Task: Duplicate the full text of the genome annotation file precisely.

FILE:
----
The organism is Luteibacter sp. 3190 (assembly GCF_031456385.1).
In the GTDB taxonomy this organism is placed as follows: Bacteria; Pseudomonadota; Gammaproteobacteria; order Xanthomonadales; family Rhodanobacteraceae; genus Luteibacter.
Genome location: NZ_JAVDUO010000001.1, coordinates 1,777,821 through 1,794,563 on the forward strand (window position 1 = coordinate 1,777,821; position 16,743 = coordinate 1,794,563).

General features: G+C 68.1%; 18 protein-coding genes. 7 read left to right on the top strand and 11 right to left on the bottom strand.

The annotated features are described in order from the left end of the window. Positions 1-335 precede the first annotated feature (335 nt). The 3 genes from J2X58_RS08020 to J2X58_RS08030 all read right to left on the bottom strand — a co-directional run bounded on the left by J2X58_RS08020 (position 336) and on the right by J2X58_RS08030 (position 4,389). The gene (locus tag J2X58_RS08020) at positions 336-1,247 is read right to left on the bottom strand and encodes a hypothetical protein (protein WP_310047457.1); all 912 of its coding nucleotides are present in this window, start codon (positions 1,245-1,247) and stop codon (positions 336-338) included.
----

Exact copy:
The organism is Luteibacter sp. 3190 (assembly GCF_031456385.1).
In the GTDB taxonomy this organism is placed as follows: Bacteria; Pseudomonadota; Gammaproteobacteria; order Xanthomonadales; family Rhodanobacteraceae; genus Luteibacter.
Genome location: NZ_JAVDUO010000001.1, coordinates 1,777,821 through 1,794,563 on the forward strand (window position 1 = coordinate 1,777,821; position 16,743 = coordinate 1,794,563).

General features: G+C 68.1%; 18 protein-coding genes. 7 read left to right on the top strand and 11 right to left on the bottom strand.

The annotated features are described in order from the left end of the window. Positions 1-335 precede the first annotated feature (335 nt). The 3 genes from J2X58_RS08020 to J2X58_RS08030 all read right to left on the bottom strand — a co-directional run bounded on the left by J2X58_RS08020 (position 336) and on the right by J2X58_RS08030 (position 4,389). The gene (locus tag J2X58_RS08020) at positions 336-1,247 is read right to left on the bottom strand and encodes a hypothetical protein (protein WP_310047457.1); all 912 of its coding nucleotides are present in this window, start codon (positions 1,245-1,247) and stop codon (positions 336-338) included.